This concern of union leaders is not unfounded. AP Joshi, MD Srinivas and JK Bajaj have done a research titled 'Religious Population in India'. In this, after analyzing the data of 2002, they have presented a big scary picture. It has expressed apprehension that followers of Indian religions may belong to minority communities. This study It indicates a wake-up call for Hindu groups to press for a population policy to ensure uniform decadal population growth of all religious groups in the country and prevent a steady decline in the Hindu population. Needless to say, drastic changes in demographics have profound political, geographical and social consequences. One cannot even forget how much violence and bloodshed took place in the partition of the country on religious grounds in 1947. It is said that the memory of the people is fleeting but the partition of the country These memories are still fresh in the minds of Indians. Mizoram, Nagaland, Meghalaya, Arunachal Pradesh, Manipur, Punjab, Jammu and Kashmir and Lakshadweep have become Hindu minority communities. In other words, Hindus are among the minority communities in almost one-fourth of the states of the country. What are its political and social consequences and how will it affect national security, space security and social cohesion? There is a need for introspection and discussion on these questions. These questions are also at the root of the concern of the union leadership. Now the ball It is the government's turn to take notice of this issue and take necessary policy initiatives. Although there are some visible political risks, the Congress's aggressive campaign to control population during 1975-77 was so popular that future governments avoided it. The fear of losing in the elections was eating away at them. The result of this was that they sat idly by on this issue and the population of the country continued to grow exponentially. If time remains different Central Govt If they had taken sensible steps to curb the rapidly growing population, perhaps population would not have become such a problem for the country as it is now. The Modi government should now move forward with a population policy that motivates people through understanding and not a policy that is in any way equipped with authoritarian behavior that reduces population. Also, the government will have to ensure that this policy will be applied equally to all religious groups. Now it has to be seen that the center towards the demographic realities and concerns of the Union How will the government react? Will the Modi government accept this challenge?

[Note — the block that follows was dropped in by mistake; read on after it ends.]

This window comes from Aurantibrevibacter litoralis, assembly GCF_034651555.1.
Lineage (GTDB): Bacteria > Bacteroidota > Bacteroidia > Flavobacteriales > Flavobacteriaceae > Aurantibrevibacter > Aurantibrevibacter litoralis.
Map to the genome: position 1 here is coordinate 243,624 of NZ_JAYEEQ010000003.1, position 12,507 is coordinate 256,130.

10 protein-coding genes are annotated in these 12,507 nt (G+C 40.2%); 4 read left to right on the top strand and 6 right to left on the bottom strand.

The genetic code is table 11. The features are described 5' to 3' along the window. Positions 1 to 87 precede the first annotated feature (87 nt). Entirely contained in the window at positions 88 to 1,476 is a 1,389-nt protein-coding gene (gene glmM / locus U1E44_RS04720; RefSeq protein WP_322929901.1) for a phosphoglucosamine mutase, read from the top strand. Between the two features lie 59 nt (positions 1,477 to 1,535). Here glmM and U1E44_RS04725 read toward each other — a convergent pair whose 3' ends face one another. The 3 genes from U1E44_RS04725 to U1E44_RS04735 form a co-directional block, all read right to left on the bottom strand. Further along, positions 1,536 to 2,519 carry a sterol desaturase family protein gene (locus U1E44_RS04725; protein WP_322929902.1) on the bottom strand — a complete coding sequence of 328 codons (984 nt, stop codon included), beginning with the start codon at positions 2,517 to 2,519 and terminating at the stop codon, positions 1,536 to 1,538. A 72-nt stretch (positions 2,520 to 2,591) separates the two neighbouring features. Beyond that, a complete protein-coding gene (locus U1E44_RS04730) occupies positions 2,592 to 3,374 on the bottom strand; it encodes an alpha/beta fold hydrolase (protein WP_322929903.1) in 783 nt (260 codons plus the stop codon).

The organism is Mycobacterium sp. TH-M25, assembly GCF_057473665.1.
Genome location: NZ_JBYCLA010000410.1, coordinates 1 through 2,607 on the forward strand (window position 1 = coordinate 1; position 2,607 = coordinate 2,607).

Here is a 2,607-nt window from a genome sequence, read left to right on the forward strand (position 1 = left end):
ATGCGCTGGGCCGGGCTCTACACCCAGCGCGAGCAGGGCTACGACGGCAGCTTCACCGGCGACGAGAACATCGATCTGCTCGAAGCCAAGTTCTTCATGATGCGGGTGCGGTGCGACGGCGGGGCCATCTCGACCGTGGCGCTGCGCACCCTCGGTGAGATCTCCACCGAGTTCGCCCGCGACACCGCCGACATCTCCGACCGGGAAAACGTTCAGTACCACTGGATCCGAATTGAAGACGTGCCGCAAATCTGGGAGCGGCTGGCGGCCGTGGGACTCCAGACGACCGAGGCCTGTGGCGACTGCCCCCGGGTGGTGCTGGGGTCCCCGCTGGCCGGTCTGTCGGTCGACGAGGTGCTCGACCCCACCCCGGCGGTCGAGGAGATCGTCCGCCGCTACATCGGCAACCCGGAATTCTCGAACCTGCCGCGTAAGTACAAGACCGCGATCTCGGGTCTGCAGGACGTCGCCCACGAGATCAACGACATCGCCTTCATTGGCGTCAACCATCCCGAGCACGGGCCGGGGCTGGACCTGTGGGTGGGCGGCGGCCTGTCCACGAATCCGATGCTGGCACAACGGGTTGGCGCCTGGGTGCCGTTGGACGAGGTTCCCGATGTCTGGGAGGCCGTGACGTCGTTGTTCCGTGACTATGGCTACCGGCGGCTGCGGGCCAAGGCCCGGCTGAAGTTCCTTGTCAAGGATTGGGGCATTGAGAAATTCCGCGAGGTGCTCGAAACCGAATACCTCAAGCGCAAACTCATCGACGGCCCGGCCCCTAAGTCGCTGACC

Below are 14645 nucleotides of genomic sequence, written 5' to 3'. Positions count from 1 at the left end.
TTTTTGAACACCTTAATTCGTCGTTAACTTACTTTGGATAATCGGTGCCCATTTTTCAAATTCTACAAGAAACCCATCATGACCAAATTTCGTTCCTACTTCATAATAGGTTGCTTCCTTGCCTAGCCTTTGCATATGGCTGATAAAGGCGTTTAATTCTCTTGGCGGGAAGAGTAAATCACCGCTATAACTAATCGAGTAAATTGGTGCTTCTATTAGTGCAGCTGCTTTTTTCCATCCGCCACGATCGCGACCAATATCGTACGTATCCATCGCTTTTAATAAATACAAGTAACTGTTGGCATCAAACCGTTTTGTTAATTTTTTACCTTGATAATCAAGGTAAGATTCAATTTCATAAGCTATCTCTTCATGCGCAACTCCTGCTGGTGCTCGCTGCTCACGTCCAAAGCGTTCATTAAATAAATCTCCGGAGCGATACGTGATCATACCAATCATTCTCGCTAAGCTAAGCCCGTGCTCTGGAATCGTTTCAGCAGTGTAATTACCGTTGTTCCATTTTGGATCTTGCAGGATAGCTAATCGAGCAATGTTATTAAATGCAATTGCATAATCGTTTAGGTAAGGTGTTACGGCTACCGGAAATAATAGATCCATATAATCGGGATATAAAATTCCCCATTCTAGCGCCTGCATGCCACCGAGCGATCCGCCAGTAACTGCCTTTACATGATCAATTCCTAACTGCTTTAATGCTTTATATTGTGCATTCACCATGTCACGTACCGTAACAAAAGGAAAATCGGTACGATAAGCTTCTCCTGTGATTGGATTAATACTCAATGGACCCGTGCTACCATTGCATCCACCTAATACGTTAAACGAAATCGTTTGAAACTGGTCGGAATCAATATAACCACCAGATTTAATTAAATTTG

(Writer is a Retired Principal & Educationist. Views expressed are personal)

Share This Story

Comment On This Story


Photo Gallery

BSE Sensex
NSE Nifty